The artistic tradition of tattooing has a prominent history that goes all the way back to the stone age. Its imagery, however, has evolved over time, from stigmatisation to a mainstream trend to contemporary art. At the core of it all, tattoos stand for expression and tattooing, an art of the skin. In Kerala, this art form has been on a rising trend with many artists exploring new forms of tattooing. One such artist from Thrissur’s Kerala is Adithyan, known as Aadi among peers, who is a handpoke tattoo artist.
Handpoke tattoo, aka stick-and-poke art, is the act of tattooing without using machines. The tattooing is done by hand using a cylindrical contraption with a tattoo-grade needle attached. The device is dipped into ink and poked into the skin in a dotted manner.
Aadi’s Tryst With Tattooing
Aadi, a writer and graduate in Political Science from the University of Hyderabad, has always been passionate about tattooing. He shared, “I’ve searched for a medium to put out my art for long. I was never keen on drawing on paper or a book. I used to like doing small things of artistic value in random places like teacups or barks. Later on, skin became the perfect canvas for me. I found that doing artwork on the skin is a very powerful statement, empowering both the person getting tattooed and the tattoo artist.”
His tryst with tattooing began with machine tattoos during college, which was really unpleasant for him. He realised that tattoo studios never felt like a safe, comfortable space. “It fills up our anxieties and sometimes we get unhappy with what we get”, shared Aadi. But, he was really keen on learning the technique. Therefore, he ventured out and made friends with tattoo artists in Manali, Kerala, and Hyderabad to learn from them.
Aadi commented, “Machine is too powerful and it takes a lot of practice to be able to do great works with the machine. Between the artist and the person, there’s a machine with a motor that runs on electricity. It is faster and modern but more painful I felt. The healing process is also complicated.” Adithyan never really synced well with this type of tattooing. That’s when he came across an artist named Mibin who passed out from Shanti Niketan in the Fine Arts Department. He added, “I will always be grateful to him for introducing me to handpoking and teaching me the basic techniques. He also has a page on Instagram called 1kg_grenade for his tattoos. He taught me about the hygiene and the process as well.”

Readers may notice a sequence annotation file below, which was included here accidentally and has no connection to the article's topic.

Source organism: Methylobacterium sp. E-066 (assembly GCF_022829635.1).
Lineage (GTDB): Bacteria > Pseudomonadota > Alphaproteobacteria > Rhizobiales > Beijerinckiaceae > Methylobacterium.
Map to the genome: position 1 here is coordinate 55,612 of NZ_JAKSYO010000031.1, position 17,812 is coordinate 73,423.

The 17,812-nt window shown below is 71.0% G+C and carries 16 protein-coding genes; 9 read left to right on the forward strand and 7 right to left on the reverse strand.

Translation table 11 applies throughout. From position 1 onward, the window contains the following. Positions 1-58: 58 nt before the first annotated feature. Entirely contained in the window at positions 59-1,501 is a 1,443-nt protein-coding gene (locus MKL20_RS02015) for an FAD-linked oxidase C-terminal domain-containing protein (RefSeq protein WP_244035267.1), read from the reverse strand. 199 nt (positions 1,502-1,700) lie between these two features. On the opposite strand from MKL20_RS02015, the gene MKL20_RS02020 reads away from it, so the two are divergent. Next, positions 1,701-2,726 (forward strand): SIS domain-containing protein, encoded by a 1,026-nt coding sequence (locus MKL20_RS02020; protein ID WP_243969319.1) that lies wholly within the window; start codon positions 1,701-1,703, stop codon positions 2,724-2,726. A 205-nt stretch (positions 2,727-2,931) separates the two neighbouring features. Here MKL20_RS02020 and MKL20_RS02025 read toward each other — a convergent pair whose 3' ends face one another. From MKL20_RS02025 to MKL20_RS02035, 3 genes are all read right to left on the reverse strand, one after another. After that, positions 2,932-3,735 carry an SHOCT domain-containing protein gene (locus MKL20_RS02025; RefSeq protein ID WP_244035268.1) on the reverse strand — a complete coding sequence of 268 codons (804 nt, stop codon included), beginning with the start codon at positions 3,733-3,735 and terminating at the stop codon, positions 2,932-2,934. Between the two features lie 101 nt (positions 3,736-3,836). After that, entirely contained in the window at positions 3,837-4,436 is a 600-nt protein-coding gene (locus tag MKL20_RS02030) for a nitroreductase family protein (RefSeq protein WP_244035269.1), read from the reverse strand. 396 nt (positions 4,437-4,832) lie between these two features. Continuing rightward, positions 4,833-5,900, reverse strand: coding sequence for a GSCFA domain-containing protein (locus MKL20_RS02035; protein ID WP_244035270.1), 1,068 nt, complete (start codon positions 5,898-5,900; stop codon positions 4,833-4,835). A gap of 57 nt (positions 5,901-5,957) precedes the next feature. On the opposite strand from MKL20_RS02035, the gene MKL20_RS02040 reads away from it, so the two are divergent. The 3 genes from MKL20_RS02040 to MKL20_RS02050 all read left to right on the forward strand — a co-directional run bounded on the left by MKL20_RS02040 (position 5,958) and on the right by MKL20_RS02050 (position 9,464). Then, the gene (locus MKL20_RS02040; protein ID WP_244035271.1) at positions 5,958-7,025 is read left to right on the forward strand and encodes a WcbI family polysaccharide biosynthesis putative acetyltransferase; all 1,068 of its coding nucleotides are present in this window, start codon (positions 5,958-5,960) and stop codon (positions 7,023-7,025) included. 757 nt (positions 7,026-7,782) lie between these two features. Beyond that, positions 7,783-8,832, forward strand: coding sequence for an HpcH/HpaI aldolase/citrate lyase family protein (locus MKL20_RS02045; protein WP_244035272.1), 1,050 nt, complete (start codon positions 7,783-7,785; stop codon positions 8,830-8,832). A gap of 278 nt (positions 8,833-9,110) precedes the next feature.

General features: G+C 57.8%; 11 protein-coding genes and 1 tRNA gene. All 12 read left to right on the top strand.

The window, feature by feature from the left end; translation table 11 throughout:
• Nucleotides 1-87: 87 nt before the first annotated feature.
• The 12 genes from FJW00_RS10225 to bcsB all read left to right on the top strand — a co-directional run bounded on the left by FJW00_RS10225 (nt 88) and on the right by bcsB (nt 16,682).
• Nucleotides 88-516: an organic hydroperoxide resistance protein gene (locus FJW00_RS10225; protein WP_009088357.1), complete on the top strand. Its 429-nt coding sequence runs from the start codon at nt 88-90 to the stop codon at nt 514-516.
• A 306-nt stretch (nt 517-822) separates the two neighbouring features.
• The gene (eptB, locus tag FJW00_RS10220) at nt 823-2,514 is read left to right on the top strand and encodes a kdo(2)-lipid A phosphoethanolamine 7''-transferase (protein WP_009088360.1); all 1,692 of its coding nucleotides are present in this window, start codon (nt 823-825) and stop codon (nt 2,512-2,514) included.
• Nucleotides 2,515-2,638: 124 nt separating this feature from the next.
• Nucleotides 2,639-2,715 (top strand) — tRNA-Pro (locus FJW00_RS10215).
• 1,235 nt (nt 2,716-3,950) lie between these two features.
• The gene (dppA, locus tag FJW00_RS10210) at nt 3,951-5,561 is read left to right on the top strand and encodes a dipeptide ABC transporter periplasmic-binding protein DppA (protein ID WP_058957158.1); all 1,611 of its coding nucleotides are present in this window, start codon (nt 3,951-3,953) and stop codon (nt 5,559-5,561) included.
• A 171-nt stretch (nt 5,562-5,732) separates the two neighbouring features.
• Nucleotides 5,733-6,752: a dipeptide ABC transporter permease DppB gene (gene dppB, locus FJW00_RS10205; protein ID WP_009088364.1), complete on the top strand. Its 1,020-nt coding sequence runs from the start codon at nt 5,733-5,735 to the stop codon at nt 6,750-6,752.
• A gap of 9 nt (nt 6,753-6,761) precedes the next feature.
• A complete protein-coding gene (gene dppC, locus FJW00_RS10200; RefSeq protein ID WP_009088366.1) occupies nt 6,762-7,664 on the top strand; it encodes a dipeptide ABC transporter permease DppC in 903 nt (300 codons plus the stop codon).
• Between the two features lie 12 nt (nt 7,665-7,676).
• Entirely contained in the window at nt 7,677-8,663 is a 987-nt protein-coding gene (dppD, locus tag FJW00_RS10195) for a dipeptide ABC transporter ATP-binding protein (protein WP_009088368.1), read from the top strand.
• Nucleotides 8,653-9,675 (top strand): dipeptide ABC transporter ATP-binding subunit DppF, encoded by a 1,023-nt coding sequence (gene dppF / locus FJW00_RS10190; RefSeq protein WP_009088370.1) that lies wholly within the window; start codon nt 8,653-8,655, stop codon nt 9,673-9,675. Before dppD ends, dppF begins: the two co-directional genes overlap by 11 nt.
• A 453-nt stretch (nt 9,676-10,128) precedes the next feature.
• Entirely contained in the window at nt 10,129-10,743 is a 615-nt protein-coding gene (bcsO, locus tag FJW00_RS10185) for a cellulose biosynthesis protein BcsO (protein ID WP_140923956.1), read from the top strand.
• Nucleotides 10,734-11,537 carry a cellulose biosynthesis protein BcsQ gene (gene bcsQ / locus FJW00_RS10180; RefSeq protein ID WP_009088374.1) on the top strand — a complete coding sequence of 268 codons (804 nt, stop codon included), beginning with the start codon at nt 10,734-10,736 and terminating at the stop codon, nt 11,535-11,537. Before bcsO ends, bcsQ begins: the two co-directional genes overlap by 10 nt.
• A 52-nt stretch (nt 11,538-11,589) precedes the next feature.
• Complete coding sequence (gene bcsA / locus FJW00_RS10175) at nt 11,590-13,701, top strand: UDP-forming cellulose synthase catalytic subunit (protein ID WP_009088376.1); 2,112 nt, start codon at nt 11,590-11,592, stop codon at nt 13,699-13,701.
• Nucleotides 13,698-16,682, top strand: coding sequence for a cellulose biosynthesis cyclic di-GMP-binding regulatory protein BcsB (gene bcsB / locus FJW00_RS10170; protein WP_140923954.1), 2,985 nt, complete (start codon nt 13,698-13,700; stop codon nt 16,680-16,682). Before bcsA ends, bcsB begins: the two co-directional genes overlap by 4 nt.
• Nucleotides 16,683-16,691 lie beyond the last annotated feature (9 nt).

Learning this traditional tattooing process was healing for Aadi as it wasn’t, in his words, decorative. He learned about various types of handpoking and their histories. He commented, “Every culture has had a history of tattooing. Japanese magical tattoos, Buddhist tattoos, and many tribal tattoos in various parts of India were entirely meaning oriented and believed to have special powers. From naga tattoos to trajva to pachakuth, there’s a variety of designs and habits across cultures in India.” Many of Aadi’s designs were heavily inspired by this traditional art. But he felt the need to upgrade as he wasn’t able to entirely absorb the traditional meanings, language and habits associated with it.
Now, Aadi’s handpoke tattoo works are based on the receiver of the tattoo. He makes a connection with the receiver, and try to understand their stories and the meaning of the tattoo they want to get. A deeper connection, and not a transactional connection, is made.
The Process of Handpoke Tattoo
There are handpoke needles in the market that is used only once. The needles are never reused. Aadi uses the same ink as machine tattooes from companies like dynamic and intenze. The healing process is quick as it is less deep than the machine. “Lot of my clients has fallen asleep while getting their first tattoo. It’s pretty much painless. The process is much simple and allows a wider range of movement and improvisation,” Adi shared.
During our conversation, Aadi said that many artists are slowly venturing into handpoking these days. And that, there are many people who wish to get palka traditional tattoos. “There’s an artist called tribeink who is a huge inspiration to me. She used to do machine tattooing and now does handpoke. I don’t entirely do traditional designs as they require a ceremonial approach right from the designing process. I want to create beautiful tattoos that enhance the person getting tattooed. He/she should feel a great connection with their tattoo. That’s my aim. I will keep on doing handpoke tattoos as long as I can. I aspire to take this as my only career. Just as how traditionally there used to be travelling tattoo artists inking stories on the skin, I also aspire to be one.”
If you’re inspired to get a handpoke tattoo, you can DM Adithyan on Instagram or reach out to him at email@example.com. He carries his studio wherever he goes.